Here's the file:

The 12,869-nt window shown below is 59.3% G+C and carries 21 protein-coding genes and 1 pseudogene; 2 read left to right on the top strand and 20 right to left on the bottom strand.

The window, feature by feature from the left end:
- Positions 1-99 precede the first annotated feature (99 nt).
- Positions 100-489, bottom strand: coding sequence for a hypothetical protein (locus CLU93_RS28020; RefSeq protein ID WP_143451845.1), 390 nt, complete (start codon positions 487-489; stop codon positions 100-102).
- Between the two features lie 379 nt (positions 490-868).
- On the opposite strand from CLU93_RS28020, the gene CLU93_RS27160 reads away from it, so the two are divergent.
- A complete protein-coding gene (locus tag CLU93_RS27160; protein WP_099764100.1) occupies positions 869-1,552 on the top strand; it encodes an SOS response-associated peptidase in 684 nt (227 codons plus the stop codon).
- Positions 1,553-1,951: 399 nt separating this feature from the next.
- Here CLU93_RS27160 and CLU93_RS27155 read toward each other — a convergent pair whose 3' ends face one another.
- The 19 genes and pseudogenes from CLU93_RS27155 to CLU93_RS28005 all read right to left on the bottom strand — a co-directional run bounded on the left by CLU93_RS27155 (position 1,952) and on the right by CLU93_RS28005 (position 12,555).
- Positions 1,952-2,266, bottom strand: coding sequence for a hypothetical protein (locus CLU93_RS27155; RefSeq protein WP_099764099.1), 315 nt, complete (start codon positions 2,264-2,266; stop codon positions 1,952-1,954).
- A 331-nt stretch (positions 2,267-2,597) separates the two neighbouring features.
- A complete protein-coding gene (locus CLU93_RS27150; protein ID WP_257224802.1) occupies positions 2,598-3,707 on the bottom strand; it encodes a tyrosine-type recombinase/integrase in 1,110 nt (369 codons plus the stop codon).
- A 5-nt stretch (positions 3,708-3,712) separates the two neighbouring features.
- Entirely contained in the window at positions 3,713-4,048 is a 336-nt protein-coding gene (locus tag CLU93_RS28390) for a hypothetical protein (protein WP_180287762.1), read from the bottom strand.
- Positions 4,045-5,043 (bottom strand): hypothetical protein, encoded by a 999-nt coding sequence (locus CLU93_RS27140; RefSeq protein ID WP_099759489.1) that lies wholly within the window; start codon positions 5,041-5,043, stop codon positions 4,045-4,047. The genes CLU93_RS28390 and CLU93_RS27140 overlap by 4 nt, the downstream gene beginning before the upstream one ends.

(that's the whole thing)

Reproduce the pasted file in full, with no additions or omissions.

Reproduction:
The 12,869-nt window shown below is 59.3% G+C and carries 21 protein-coding genes and 1 pseudogene; 2 read left to right on the top strand and 20 right to left on the bottom strand.

The window, feature by feature from the left end:
- Positions 1-99 precede the first annotated feature (99 nt).
- Positions 100-489, bottom strand: coding sequence for a hypothetical protein (locus CLU93_RS28020; RefSeq protein ID WP_143451845.1), 390 nt, complete (start codon positions 487-489; stop codon positions 100-102).
- Between the two features lie 379 nt (positions 490-868).
- On the opposite strand from CLU93_RS28020, the gene CLU93_RS27160 reads away from it, so the two are divergent.
- A complete protein-coding gene (locus tag CLU93_RS27160; protein WP_099764100.1) occupies positions 869-1,552 on the top strand; it encodes an SOS response-associated peptidase in 684 nt (227 codons plus the stop codon).
- Positions 1,553-1,951: 399 nt separating this feature from the next.
- Here CLU93_RS27160 and CLU93_RS27155 read toward each other — a convergent pair whose 3' ends face one another.
- The 19 genes and pseudogenes from CLU93_RS27155 to CLU93_RS28005 all read right to left on the bottom strand — a co-directional run bounded on the left by CLU93_RS27155 (position 1,952) and on the right by CLU93_RS28005 (position 12,555).
- Positions 1,952-2,266, bottom strand: coding sequence for a hypothetical protein (locus CLU93_RS27155; RefSeq protein WP_099764099.1), 315 nt, complete (start codon positions 2,264-2,266; stop codon positions 1,952-1,954).
- A 331-nt stretch (positions 2,267-2,597) separates the two neighbouring features.
- A complete protein-coding gene (locus CLU93_RS27150; protein ID WP_257224802.1) occupies positions 2,598-3,707 on the bottom strand; it encodes a tyrosine-type recombinase/integrase in 1,110 nt (369 codons plus the stop codon).
- A 5-nt stretch (positions 3,708-3,712) separates the two neighbouring features.
- Entirely contained in the window at positions 3,713-4,048 is a 336-nt protein-coding gene (locus tag CLU93_RS28390) for a hypothetical protein (protein WP_180287762.1), read from the bottom strand.
- Positions 4,045-5,043 (bottom strand): hypothetical protein, encoded by a 999-nt coding sequence (locus CLU93_RS27140; RefSeq protein ID WP_099759489.1) that lies wholly within the window; start codon positions 5,041-5,043, stop codon positions 4,045-4,047. The genes CLU93_RS28390 and CLU93_RS27140 overlap by 4 nt, the downstream gene beginning before the upstream one ends.